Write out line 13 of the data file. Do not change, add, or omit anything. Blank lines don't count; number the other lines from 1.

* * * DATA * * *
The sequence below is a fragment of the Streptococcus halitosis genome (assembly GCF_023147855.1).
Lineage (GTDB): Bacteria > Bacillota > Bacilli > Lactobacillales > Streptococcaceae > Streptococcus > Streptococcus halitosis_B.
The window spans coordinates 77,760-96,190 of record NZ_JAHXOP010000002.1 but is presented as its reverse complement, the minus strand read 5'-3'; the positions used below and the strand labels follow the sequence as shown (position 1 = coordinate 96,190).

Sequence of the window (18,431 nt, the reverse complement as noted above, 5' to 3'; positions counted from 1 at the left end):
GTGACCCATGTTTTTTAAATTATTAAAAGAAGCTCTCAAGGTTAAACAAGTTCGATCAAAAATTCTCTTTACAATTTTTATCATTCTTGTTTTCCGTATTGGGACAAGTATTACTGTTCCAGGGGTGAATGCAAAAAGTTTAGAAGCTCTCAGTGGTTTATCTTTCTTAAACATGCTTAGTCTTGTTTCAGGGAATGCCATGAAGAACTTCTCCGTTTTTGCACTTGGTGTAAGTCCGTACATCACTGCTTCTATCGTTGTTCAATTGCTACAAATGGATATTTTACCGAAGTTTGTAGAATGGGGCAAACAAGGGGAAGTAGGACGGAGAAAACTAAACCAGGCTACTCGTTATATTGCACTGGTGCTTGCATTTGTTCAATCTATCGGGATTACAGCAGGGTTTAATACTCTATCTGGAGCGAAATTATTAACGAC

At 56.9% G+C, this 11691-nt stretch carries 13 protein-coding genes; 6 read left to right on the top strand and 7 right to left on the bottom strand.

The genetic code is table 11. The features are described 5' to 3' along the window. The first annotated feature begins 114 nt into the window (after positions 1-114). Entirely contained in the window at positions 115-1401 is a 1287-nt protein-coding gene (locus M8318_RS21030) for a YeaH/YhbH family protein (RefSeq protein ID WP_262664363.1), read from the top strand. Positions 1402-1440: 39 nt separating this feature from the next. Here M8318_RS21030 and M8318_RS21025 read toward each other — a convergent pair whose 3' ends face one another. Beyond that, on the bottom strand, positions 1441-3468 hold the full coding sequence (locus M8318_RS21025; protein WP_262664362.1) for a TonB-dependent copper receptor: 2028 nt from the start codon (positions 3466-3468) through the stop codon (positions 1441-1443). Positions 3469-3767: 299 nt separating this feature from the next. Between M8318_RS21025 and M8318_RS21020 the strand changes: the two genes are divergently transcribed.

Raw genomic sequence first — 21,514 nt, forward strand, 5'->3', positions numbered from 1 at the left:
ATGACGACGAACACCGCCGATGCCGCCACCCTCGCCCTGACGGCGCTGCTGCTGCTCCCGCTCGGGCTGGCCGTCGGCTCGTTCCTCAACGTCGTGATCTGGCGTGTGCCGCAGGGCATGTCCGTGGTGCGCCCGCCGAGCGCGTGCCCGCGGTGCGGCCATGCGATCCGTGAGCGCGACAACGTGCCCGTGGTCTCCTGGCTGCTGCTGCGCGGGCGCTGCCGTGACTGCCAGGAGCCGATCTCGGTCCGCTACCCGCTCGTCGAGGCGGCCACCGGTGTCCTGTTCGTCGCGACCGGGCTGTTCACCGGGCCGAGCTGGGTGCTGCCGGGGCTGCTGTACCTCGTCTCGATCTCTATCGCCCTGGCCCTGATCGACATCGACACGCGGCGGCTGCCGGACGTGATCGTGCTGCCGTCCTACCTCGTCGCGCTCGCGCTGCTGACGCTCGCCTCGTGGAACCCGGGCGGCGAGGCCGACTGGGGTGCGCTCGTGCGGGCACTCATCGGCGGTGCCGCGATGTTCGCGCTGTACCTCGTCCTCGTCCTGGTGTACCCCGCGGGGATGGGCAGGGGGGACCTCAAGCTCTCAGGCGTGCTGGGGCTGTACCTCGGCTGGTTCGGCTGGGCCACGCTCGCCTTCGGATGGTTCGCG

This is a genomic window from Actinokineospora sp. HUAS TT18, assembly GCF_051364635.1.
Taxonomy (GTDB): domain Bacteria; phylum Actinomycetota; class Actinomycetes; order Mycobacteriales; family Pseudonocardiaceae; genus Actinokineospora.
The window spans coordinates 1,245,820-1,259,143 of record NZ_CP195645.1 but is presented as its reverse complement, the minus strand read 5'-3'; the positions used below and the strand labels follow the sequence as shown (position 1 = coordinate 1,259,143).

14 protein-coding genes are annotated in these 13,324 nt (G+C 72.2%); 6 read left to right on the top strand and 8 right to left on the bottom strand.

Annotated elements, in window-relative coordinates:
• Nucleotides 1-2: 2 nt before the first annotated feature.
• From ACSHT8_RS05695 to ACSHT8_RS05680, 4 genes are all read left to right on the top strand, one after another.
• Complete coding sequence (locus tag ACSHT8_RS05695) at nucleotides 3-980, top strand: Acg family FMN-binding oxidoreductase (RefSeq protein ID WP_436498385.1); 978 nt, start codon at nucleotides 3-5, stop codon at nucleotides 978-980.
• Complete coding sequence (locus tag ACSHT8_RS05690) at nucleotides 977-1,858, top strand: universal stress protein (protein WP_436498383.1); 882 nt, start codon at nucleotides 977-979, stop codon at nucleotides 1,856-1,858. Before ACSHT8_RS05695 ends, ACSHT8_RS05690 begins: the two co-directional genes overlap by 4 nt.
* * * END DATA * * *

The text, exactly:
14 protein-coding genes are annotated in these 13,324 nt (G+C 72.2%); 6 read left to right on the top strand and 8 right to left on the bottom strand.